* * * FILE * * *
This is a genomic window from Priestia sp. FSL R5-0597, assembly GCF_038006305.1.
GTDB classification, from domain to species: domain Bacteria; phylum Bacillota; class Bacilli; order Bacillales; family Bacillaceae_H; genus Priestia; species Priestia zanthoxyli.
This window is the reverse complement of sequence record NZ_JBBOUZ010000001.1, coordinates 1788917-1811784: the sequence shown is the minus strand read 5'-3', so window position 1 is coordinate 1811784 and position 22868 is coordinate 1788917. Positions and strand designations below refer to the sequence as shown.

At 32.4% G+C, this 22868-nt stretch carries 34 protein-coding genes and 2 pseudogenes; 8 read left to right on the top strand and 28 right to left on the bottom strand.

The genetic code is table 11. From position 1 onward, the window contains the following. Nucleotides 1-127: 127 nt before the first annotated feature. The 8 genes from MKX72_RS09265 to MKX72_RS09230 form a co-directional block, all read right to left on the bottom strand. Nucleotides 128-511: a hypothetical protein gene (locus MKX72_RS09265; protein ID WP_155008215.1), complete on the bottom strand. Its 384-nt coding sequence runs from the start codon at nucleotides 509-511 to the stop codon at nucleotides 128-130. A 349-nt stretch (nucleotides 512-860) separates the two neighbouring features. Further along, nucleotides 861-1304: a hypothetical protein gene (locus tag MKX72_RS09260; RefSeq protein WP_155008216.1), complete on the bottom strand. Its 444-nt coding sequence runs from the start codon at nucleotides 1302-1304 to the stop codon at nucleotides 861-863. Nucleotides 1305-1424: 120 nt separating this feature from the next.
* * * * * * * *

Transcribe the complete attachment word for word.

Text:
This is a genomic window from Priestia sp. FSL R5-0597, assembly GCF_038006305.1.
GTDB classification, from domain to species: domain Bacteria; phylum Bacillota; class Bacilli; order Bacillales; family Bacillaceae_H; genus Priestia; species Priestia zanthoxyli.
This window is the reverse complement of sequence record NZ_JBBOUZ010000001.1, coordinates 1788917-1811784: the sequence shown is the minus strand read 5'-3', so window position 1 is coordinate 1811784 and position 22868 is coordinate 1788917. Positions and strand designations below refer to the sequence as shown.

At 32.4% G+C, this 22868-nt stretch carries 34 protein-coding genes and 2 pseudogenes; 8 read left to right on the top strand and 28 right to left on the bottom strand.

The genetic code is table 11. From position 1 onward, the window contains the following. Nucleotides 1-127: 127 nt before the first annotated feature. The 8 genes from MKX72_RS09265 to MKX72_RS09230 form a co-directional block, all read right to left on the bottom strand. Nucleotides 128-511: a hypothetical protein gene (locus MKX72_RS09265; protein ID WP_155008215.1), complete on the bottom strand. Its 384-nt coding sequence runs from the start codon at nucleotides 509-511 to the stop codon at nucleotides 128-130. A 349-nt stretch (nucleotides 512-860) separates the two neighbouring features. Further along, nucleotides 861-1304: a hypothetical protein gene (locus tag MKX72_RS09260; RefSeq protein WP_155008216.1), complete on the bottom strand. Its 444-nt coding sequence runs from the start codon at nucleotides 1302-1304 to the stop codon at nucleotides 861-863. Nucleotides 1305-1424: 120 nt separating this feature from the next.